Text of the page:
It’s an issue that the computer and Internet technology industry has been fighting for years: Hackers trying to gain access to your PC or the network of a major corporation with nefarious intentions such as extracting ransom from users after seizing data.
However, as vehicles become more laden with technology and increasingly connected to the Internet, could they also become targets?
Two leading security experts believe that your car, which is for the most part unsecured against hacking, will attract the attention of criminals in the not too distant future.
It’s safe to assume that when the doors to the New York World’s Fair flew open 75 years ago to the day, the American public had few expectations about the future of autonomous personal transport. To be fair, they weren’t exactly sold on the whole highway thing yet either. Sure, several New Deal agencies like the WPA and CCC had successfully modernized countless local roads and a handful of major throughways, but the ubiquitous twists of freeway that would come to define the modern North American landscape were two decades and a word war away.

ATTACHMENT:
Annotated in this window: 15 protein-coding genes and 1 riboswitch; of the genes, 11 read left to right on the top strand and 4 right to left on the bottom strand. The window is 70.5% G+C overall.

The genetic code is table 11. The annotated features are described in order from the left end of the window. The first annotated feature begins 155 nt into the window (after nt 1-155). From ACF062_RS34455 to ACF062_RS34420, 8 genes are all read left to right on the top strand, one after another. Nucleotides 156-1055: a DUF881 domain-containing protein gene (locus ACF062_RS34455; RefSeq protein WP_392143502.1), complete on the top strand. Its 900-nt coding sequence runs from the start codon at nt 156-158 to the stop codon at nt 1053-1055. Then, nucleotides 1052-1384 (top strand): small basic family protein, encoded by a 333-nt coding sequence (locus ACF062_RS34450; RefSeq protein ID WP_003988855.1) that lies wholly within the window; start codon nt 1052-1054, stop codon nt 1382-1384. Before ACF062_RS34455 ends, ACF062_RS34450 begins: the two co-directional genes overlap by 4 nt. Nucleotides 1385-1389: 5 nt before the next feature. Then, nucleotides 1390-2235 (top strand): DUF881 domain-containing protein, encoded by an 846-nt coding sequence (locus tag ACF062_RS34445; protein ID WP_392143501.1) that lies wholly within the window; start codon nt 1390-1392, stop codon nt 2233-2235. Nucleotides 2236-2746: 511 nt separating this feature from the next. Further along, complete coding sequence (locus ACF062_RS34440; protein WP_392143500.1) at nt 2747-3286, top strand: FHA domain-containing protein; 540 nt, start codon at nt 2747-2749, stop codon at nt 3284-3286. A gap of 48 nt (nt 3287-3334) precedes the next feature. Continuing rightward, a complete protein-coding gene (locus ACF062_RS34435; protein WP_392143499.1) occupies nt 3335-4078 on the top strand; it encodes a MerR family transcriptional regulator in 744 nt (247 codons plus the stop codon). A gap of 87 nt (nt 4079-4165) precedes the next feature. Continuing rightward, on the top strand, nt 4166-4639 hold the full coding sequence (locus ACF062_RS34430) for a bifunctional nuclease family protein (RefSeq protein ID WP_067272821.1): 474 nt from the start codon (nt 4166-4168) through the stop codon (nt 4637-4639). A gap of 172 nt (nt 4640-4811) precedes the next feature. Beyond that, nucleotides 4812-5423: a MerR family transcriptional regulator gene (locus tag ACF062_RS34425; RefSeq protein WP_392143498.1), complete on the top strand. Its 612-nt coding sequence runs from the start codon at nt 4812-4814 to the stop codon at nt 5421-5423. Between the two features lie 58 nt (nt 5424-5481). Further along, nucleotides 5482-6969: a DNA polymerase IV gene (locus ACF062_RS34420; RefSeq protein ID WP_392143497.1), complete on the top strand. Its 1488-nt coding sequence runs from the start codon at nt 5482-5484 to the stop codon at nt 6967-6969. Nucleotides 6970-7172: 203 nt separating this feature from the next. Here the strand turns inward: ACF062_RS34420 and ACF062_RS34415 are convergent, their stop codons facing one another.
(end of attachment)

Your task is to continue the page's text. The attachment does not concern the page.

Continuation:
That said, autonomy and highways go hand in hand.
This is the Renault Zoe. It’s like most EVs on the road, with its limited range, limited power, and limited usability.
Unlike the other EVs, however, the Zoe comes with DRM attached to its battery pack. In short: If you value your ability to drive the Zoe at all, then you will submit to a rental contract with the pack’s manufacturer. Should you fail to pay the rent or your lease term expires, Renault can and will turn your Zoe into an expensive, useless paperweight by preventing the pack’s ability to be recharged, consequences be damned.
It’s only the beginning.